This roundup includes the following news briefs:
The Patient-Centered Outcomes Research Institute (PCORI), an independent nonprofit organization, has announced it is offering as much as $206 million to fund a range of patient-centered comparative effectiveness research projects.
According to a Feb. 5 press release from the organization(www.pcori.org), the funding effort includes as much as $90 million to support six to nine large pragmatic studies that address the practical questions faced by patients, clinicians and other decision-makers in typical care settings such as hospitals and clinical practices.
In addition, PCORI will release as much as $20 million to fund one or two pragmatic randomized trials aimed at comparing the effectiveness of obesity treatment options delivered in primary care settings to medically underserved adults. Another $15 million will be disbursed to study the effectiveness of transitional care services.
The Funding Center page on the PCORI website(www.pcori.org) has additional information and key dates related to these and other PCORI funding opportunities.
The Certification Commission for Health Information Technology (CCHIT), an organization founded in 2004 that has been certifying electronic health records (EHRs) since 2006, recently announced what it is calling a "new strategic direction that will return it to its founding public mission of supporting the adoption of robust, interoperable health information technology."
In a Jan. 29 press release(www.cchit.org), CCHIT announced it will no longer offer EHR testing and certification services. The organization cited "the challenges of more rigorous criteria and testing," as well as uncertainty about the timing and nature of future federal requirements as reasons for the transition.
CCHIT Executive Director Alisa Ray said the new focus would allow the organization to provide more support and counsel to health care professionals and health IT vendors than was possible in its role as a government-authorized certification body.
In a plan to bolster access and improve health care in rural areas, CMS announced that rural hospitals can apply for federal grants as part of a three-year demonstration project.
The program, called the Frontier Community Health Integration Project Demonstration(innovation.cms.gov), is designed to expand acute-care or extended-care services in sparsely populated areas where delivery of care is limited because of current Medicare payment rules. In hospitals with integrated services, patients could receive necessary care in the hospital, as an outpatient or at home without increasing Medicare or Medicaid costs.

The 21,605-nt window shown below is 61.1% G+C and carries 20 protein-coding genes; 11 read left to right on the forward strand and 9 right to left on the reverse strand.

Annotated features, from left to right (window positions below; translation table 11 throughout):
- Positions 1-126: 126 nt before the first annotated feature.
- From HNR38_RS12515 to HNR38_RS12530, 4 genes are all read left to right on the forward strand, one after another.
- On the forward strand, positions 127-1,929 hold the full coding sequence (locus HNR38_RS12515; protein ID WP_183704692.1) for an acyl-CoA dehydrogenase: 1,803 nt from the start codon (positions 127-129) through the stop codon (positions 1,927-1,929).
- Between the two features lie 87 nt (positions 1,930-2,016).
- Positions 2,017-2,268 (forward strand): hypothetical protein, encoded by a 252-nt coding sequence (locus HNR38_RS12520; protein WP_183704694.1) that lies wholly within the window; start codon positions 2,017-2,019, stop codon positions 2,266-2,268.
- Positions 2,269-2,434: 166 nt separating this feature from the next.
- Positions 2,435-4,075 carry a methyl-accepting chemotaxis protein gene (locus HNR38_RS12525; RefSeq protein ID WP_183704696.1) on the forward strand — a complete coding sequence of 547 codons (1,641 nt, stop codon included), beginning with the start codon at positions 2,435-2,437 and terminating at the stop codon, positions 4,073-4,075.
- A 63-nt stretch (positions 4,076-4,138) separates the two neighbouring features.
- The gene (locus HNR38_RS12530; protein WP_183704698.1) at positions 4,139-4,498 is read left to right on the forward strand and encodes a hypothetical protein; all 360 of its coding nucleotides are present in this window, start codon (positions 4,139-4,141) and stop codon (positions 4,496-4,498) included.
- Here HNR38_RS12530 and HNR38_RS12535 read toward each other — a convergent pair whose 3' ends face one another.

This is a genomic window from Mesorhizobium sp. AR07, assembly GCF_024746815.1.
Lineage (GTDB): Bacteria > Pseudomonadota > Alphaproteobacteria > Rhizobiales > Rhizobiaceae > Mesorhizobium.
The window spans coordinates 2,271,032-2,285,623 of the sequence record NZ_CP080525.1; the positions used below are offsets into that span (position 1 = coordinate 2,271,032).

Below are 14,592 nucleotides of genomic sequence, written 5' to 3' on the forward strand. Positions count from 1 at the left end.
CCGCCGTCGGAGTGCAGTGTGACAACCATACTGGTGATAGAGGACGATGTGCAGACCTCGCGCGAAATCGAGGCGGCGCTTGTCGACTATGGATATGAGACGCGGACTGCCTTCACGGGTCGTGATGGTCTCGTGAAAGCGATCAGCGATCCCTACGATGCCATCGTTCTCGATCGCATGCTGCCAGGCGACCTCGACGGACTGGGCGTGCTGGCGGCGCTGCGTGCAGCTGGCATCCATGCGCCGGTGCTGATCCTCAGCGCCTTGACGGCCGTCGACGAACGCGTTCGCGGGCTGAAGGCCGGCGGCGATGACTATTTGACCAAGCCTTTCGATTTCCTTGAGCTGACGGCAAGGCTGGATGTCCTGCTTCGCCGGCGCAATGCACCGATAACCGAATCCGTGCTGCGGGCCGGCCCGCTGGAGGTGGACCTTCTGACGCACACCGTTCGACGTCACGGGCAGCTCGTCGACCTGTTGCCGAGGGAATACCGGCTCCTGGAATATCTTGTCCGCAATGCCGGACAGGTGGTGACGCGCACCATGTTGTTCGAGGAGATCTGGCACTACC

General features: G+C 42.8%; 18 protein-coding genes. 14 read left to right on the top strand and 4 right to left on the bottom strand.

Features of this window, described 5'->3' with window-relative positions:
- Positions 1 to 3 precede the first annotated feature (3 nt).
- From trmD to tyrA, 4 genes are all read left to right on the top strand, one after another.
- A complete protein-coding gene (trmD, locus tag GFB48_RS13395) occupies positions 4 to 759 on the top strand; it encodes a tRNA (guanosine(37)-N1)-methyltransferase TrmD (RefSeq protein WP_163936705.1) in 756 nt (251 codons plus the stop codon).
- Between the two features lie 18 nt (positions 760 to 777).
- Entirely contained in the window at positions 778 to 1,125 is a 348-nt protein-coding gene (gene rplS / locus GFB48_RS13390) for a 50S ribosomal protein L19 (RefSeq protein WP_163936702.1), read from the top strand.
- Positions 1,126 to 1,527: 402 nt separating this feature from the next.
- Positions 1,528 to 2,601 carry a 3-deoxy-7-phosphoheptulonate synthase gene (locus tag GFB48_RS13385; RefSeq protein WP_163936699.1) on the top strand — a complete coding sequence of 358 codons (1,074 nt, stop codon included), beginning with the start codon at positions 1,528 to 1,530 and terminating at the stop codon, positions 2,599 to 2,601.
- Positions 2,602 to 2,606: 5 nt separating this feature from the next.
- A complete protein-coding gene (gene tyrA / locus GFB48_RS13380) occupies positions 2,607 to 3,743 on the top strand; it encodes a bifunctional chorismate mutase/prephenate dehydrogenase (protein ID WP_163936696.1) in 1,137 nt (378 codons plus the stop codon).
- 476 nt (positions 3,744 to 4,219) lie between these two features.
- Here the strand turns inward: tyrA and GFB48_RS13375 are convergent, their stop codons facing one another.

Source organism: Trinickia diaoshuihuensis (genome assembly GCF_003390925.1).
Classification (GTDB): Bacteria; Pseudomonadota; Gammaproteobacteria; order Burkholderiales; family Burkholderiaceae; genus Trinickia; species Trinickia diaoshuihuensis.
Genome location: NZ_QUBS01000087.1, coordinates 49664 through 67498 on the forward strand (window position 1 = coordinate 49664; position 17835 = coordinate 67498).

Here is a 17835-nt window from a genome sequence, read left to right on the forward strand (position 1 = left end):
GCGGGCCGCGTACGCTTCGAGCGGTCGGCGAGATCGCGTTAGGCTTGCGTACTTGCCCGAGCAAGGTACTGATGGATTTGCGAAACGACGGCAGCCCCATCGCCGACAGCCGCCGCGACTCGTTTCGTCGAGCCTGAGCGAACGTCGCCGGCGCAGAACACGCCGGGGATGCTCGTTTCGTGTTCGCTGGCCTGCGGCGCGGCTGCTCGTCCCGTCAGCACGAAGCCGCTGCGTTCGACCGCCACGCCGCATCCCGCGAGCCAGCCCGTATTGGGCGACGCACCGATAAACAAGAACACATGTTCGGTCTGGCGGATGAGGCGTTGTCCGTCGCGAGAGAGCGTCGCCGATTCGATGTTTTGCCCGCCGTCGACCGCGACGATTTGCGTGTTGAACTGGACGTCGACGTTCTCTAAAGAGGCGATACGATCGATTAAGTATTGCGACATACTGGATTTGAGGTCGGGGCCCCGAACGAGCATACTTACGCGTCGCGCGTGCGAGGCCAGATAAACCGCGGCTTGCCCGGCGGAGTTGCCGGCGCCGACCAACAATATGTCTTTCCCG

Officials identified four sectors that are eligible for potential funding: nursing facility care within the hospital, telemedicine, ambulance services and home health. Another goal of the initiative is to reduce hospital admissions and transfers to other facilities.
Only critical-access hospitals are eligible to apply. Applications are limited to hospitals in Alaska, Montana, Nevada, North Dakota and Wyoming. The deadline for submitting applications is May 5. Applicants are expected to outline how the services would enhance patient care without increasing Medicare costs.
A summary of findings from a recently released report(oig.hhs.gov) from the HHS Office of the Inspector General indicates that many health centers participating in certain grant projects called "health center controlled networks" are having difficulty meeting stage one electronic health record (EHR) meaningful use objectives related to data sharing.
The report says that health centers incur additional EHR-related costs to achieve data sharing and that 76 percent of health centers report facing "financial sustainability challenges."
Report authors urged the Health Resources and Services Administration -- the organization responsible for providing the grant monies -- to, among other things, provide guidance and technical assistance to participating health centers and collect information on the financial sustainability of individual health centers' EHR systems.